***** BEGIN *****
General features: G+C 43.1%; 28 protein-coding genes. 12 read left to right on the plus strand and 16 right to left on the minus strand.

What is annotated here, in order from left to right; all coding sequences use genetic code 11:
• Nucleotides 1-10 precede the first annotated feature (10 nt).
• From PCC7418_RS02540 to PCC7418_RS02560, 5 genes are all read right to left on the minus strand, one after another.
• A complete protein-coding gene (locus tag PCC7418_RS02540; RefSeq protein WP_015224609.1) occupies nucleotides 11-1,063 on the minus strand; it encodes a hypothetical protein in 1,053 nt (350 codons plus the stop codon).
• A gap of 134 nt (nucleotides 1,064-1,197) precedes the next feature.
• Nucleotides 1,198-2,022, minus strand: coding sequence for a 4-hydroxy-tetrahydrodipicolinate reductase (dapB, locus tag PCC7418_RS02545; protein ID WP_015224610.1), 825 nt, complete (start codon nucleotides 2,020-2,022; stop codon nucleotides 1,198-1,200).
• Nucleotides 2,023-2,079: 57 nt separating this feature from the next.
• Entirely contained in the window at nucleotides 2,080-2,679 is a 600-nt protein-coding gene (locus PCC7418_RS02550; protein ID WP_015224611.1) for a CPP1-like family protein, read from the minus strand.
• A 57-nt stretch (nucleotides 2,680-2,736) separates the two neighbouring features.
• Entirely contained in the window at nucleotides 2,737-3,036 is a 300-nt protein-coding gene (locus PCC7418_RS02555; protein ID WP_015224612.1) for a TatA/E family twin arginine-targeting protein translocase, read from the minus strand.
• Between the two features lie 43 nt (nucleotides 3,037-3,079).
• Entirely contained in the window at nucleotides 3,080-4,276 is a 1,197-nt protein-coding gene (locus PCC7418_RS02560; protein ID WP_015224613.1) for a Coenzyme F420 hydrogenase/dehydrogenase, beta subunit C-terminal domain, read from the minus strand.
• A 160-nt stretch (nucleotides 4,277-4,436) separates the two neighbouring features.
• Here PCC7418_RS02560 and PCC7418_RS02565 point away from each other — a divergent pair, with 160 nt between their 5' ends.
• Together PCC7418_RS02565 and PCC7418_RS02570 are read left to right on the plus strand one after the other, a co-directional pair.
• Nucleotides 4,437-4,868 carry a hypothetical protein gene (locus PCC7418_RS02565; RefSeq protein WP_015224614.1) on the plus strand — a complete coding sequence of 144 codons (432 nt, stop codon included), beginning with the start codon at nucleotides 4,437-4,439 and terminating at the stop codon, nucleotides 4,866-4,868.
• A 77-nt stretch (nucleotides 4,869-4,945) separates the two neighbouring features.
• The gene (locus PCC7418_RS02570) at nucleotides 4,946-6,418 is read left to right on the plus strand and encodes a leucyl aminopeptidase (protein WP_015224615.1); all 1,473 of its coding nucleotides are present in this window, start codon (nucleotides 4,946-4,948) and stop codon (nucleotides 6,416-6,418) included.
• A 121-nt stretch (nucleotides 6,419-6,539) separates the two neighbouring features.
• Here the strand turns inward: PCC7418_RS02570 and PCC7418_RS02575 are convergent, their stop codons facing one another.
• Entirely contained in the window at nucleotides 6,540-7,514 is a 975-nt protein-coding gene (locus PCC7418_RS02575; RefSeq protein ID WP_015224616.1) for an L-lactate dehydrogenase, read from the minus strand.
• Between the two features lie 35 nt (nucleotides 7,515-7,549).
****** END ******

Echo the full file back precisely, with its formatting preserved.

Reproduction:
General features: G+C 43.1%; 28 protein-coding genes. 12 read left to right on the plus strand and 16 right to left on the minus strand.

What is annotated here, in order from left to right; all coding sequences use genetic code 11:
• Nucleotides 1-10 precede the first annotated feature (10 nt).
• From PCC7418_RS02540 to PCC7418_RS02560, 5 genes are all read right to left on the minus strand, one after another.
• A complete protein-coding gene (locus tag PCC7418_RS02540; RefSeq protein WP_015224609.1) occupies nucleotides 11-1,063 on the minus strand; it encodes a hypothetical protein in 1,053 nt (350 codons plus the stop codon).
• A gap of 134 nt (nucleotides 1,064-1,197) precedes the next feature.
• Nucleotides 1,198-2,022, minus strand: coding sequence for a 4-hydroxy-tetrahydrodipicolinate reductase (dapB, locus tag PCC7418_RS02545; protein ID WP_015224610.1), 825 nt, complete (start codon nucleotides 2,020-2,022; stop codon nucleotides 1,198-1,200).
• Nucleotides 2,023-2,079: 57 nt separating this feature from the next.
• Entirely contained in the window at nucleotides 2,080-2,679 is a 600-nt protein-coding gene (locus PCC7418_RS02550; protein ID WP_015224611.1) for a CPP1-like family protein, read from the minus strand.
• A 57-nt stretch (nucleotides 2,680-2,736) separates the two neighbouring features.
• Entirely contained in the window at nucleotides 2,737-3,036 is a 300-nt protein-coding gene (locus PCC7418_RS02555; protein ID WP_015224612.1) for a TatA/E family twin arginine-targeting protein translocase, read from the minus strand.
• Between the two features lie 43 nt (nucleotides 3,037-3,079).
• Entirely contained in the window at nucleotides 3,080-4,276 is a 1,197-nt protein-coding gene (locus PCC7418_RS02560; protein ID WP_015224613.1) for a Coenzyme F420 hydrogenase/dehydrogenase, beta subunit C-terminal domain, read from the minus strand.
• A 160-nt stretch (nucleotides 4,277-4,436) separates the two neighbouring features.
• Here PCC7418_RS02560 and PCC7418_RS02565 point away from each other — a divergent pair, with 160 nt between their 5' ends.
• Together PCC7418_RS02565 and PCC7418_RS02570 are read left to right on the plus strand one after the other, a co-directional pair.
• Nucleotides 4,437-4,868 carry a hypothetical protein gene (locus PCC7418_RS02565; RefSeq protein WP_015224614.1) on the plus strand — a complete coding sequence of 144 codons (432 nt, stop codon included), beginning with the start codon at nucleotides 4,437-4,439 and terminating at the stop codon, nucleotides 4,866-4,868.
• A 77-nt stretch (nucleotides 4,869-4,945) separates the two neighbouring features.
• The gene (locus PCC7418_RS02570) at nucleotides 4,946-6,418 is read left to right on the plus strand and encodes a leucyl aminopeptidase (protein WP_015224615.1); all 1,473 of its coding nucleotides are present in this window, start codon (nucleotides 4,946-4,948) and stop codon (nucleotides 6,416-6,418) included.
• A 121-nt stretch (nucleotides 6,419-6,539) separates the two neighbouring features.
• Here the strand turns inward: PCC7418_RS02570 and PCC7418_RS02575 are convergent, their stop codons facing one another.
• Entirely contained in the window at nucleotides 6,540-7,514 is a 975-nt protein-coding gene (locus PCC7418_RS02575; RefSeq protein ID WP_015224616.1) for an L-lactate dehydrogenase, read from the minus strand.
• Between the two features lie 35 nt (nucleotides 7,515-7,549).